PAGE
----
7. Annex A – The methodology used in our spending reduction modelling
Our modelling examines the effect of a variety of social security policy changes on welfare spending using the Scottish Government’s in-house microsimulation model, based on Family Resource Survey (FRS) data. A baseline scenario of the existing, post-welfare reform policy environment was compared to four counterfactual scenarios in which major benefit cuts did not take place. These scenarios covered:
- the absence of the benefit freeze;
- UC taper rates remaining at 65%, while 2015/16 UC work allowances were simply uprated by CPI;
- an absence of changes to the UC first child premium, and non-introduction of the two-child limit; and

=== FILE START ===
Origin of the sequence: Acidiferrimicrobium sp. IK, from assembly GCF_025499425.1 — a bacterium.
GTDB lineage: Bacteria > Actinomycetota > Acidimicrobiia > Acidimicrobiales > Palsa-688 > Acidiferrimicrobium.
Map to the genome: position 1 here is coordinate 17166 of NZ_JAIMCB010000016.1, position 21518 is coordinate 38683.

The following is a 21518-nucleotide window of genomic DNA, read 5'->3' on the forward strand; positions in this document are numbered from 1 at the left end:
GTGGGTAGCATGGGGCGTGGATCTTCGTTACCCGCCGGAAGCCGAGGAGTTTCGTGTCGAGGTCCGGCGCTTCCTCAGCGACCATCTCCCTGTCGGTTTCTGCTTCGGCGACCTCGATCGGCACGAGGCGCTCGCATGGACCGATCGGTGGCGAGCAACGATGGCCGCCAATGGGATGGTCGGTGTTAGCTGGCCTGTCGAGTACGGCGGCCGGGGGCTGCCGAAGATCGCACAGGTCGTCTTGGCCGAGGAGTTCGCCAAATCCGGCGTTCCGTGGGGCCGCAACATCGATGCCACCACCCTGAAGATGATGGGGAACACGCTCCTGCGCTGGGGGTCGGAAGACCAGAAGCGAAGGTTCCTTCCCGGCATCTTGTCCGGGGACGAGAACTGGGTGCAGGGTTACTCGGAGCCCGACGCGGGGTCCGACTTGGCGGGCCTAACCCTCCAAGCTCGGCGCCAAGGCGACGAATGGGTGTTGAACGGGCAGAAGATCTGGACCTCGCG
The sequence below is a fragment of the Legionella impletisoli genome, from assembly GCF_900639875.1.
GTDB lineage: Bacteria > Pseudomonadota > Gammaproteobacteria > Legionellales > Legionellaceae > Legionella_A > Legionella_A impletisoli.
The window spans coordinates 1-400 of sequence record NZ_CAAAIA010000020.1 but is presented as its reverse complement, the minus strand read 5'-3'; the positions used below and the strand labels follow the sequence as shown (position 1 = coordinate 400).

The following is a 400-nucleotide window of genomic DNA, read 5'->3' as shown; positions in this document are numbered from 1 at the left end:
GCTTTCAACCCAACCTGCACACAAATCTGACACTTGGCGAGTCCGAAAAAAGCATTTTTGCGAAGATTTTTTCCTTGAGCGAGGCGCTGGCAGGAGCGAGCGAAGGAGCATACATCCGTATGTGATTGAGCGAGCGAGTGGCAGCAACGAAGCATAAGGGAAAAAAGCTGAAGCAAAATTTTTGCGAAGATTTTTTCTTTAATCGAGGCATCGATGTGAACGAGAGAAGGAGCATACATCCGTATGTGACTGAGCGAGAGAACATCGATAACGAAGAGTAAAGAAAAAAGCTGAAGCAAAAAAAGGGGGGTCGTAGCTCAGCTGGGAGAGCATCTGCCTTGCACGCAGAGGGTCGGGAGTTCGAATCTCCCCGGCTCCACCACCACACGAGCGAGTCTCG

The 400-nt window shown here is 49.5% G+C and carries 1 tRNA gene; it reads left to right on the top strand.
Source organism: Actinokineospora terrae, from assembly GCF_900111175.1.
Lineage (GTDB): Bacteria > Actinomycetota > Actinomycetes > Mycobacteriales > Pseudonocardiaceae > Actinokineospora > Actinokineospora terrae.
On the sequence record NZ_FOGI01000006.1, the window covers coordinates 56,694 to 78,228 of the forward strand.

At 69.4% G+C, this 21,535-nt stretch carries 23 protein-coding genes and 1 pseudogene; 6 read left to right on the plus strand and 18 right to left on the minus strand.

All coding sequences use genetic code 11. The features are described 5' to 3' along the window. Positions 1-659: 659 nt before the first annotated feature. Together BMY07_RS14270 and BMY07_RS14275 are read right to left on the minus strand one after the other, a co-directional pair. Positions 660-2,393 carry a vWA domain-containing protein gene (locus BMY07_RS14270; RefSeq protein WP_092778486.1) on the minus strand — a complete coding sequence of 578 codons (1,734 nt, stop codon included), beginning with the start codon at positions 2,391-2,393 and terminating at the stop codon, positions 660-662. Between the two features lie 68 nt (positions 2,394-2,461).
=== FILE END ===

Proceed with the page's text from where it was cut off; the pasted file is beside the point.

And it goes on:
- the combination of each of the above scenarios.
The modelling uses the following assumptions:
- The analysis is based on data from the 2016/17 FRS.
- The spending reductions estimated are presented in 2019/20 terms.
- UC has been fully rolled out. In reality this is expected to be completed during the 2023/24 financial year.
- UC and Child Benefit (CB) are fully taken up by all people entitled to them. In reality not everyone who could potentially be affected by the cuts will claim the benefit, meaning our estimates will be towards the higher end of the potential impacts.
- Tax and benefit rates are set to 2019/20 levels.
- The two-child limit and removal of first child premium are applied to children who will be under seven in 2023/24 (when the migration to UC is scheduled to be completed).
- The spending reductions reported are limited to those occurring through either UC or CB. This means that some other sources of spending reduction, such as freezing of contribution-based benefits or local housing allowances for pensioners, are not included.